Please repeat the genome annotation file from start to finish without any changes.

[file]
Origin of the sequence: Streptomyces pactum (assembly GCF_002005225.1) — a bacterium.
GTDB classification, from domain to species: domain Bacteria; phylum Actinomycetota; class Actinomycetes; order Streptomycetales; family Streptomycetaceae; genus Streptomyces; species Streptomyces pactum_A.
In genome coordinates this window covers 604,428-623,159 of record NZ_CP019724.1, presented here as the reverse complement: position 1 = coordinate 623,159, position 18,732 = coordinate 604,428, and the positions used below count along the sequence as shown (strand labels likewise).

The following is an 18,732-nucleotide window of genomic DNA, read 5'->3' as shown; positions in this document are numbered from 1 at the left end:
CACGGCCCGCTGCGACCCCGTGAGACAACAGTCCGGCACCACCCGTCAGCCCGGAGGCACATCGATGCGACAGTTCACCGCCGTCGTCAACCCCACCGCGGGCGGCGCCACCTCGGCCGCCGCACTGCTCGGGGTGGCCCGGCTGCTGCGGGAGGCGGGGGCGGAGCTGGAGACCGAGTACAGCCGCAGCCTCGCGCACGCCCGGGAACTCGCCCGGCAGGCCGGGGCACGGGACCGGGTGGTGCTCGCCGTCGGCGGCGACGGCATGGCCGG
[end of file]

Origin of the sequence: Streptomyces pactum (assembly GCF_002005225.1) — a bacterium.
GTDB classification, from domain to species: domain Bacteria; phylum Actinomycetota; class Actinomycetes; order Streptomycetales; family Streptomycetaceae; genus Streptomyces; species Streptomyces pactum_A.
In genome coordinates this window covers 604,428-623,159 of record NZ_CP019724.1, presented here as the reverse complement: position 1 = coordinate 623,159, position 18,732 = coordinate 604,428, and the positions used below count along the sequence as shown (strand labels likewise).

The following is an 18,732-nucleotide window of genomic DNA, read 5'->3' as shown; positions in this document are numbered from 1 at the left end:
CACGGCCCGCTGCGACCCCGTGAGACAACAGTCCGGCACCACCCGTCAGCCCGGAGGCACATCGATGCGACAGTTCACCGCCGTCGTCAACCCCACCGCGGGCGGCGCCACCTCGGCCGCCGCACTGCTCGGGGTGGCCCGGCTGCTGCGGGAGGCGGGGGCGGAGCTGGAGACCGAGTACAGCCGCAGCCTCGCGCACGCCCGGGAACTCGCCCGGCAGGCCGGGGCACGGGACCGGGTGGTGCTCGCCGTCGGCGGCGACGGCATGGCCGG